If you have been told that you are not suitable for contact lenses before, but you would like to see the best you can, please contact us for an appointment to see one of our optometrists to discuss your needs. We can fit soft disposable lenses for myopia, hyperopia, presbyopia and astigmatism. Even a combination of all of the above!
In addition to conventional soft contact lenses, our contact lens clinic also fits specialty lenses for myopia control, and for the treatment of corneal conditions such as keratoconus, PMD, corneal ectasia post LASIK, and traumatic injury.
Orthokeratology is the treatment of ametropia, or the need for glasses, by reshaping the cornea (the front of the eye), with a special contact lens that you wear at night. It is non-surgical, reversible and safe. Unlike surgery, ortho K is commonly used for children to reduce the progression of their myopia.
Our optometrists at Rhodes Optometry are among the most respected orthokeratologists in Australia with thousands of happy patients and over 14 years of experience. The greatest testimonial would be that many of our patients have themselves become optometrists and still continue to see us for their orthokeratology care.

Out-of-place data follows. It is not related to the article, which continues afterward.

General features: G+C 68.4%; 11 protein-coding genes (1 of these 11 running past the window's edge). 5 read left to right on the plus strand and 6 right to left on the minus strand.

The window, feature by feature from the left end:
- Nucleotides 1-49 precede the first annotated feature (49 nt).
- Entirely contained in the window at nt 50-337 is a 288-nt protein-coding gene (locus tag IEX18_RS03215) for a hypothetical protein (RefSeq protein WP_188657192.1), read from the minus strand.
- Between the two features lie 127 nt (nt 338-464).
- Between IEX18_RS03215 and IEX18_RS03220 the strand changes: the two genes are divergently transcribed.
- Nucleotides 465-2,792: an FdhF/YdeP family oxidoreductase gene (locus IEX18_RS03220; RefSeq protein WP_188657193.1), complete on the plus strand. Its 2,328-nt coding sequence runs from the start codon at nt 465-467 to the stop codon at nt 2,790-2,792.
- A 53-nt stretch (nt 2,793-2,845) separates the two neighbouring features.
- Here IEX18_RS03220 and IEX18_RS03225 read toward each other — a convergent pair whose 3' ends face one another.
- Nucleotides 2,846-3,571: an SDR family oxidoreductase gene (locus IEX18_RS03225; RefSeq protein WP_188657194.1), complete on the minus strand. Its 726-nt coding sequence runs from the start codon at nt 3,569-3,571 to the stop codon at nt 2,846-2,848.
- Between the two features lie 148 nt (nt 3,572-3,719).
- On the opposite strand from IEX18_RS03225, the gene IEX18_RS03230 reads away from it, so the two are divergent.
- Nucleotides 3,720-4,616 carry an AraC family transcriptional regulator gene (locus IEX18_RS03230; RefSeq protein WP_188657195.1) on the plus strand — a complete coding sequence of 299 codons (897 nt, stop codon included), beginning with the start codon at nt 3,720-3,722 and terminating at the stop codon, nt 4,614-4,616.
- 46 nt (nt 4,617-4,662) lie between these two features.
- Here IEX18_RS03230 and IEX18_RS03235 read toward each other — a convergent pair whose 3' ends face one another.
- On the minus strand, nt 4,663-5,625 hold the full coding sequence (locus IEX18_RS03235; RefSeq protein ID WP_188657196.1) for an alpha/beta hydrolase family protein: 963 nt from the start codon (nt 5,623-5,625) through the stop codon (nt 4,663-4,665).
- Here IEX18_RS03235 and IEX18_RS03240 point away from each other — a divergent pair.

As orthokeratology is greatly tailored for each individual eye, prescription, and rate of myopic progression, it is best to contact us to discuss your, or your child's situation. However, typically orthokeratology is no more expensive over its treatment period than glasses or soft contact lenses.
Keratoconus is a corneal condition in which a weakened or thin cornea starts to distort and forms a cone shape. Hence the name kerato, meaning cornea, and conus, for cone. The subsequent irregular corneal shape makes keratoconus difficult to correct with glasses or traditional contact lenses. Treatment of keratoconus may require rigid contact lenses, or sometimes surgery.
Keratoconus has a very strong genetic component and may be passed down from one of your parents or grandparents. It also presents greatly in patients who are highly atopic, or suffer from hay fever. In particular in individuals who regularly rub their eyes. Symptoms of keratoconus, include glare with lights, blurred or distorted vision, regularly changing prescriptions, or never being 100% satisfied with new glasses.
Our optometrists have been managing patients with keratoconus, and fitting them with rigid contact lenses for over 20 years. We work closely with corneal surgeons to provide a comprehensive solution for each patient. Rhodes Optometry optometrists have taught advanced contact lens clinics to members of the Cornea and Contact Lens Society of Australia as well as host final year students from UNSW and Deakin University.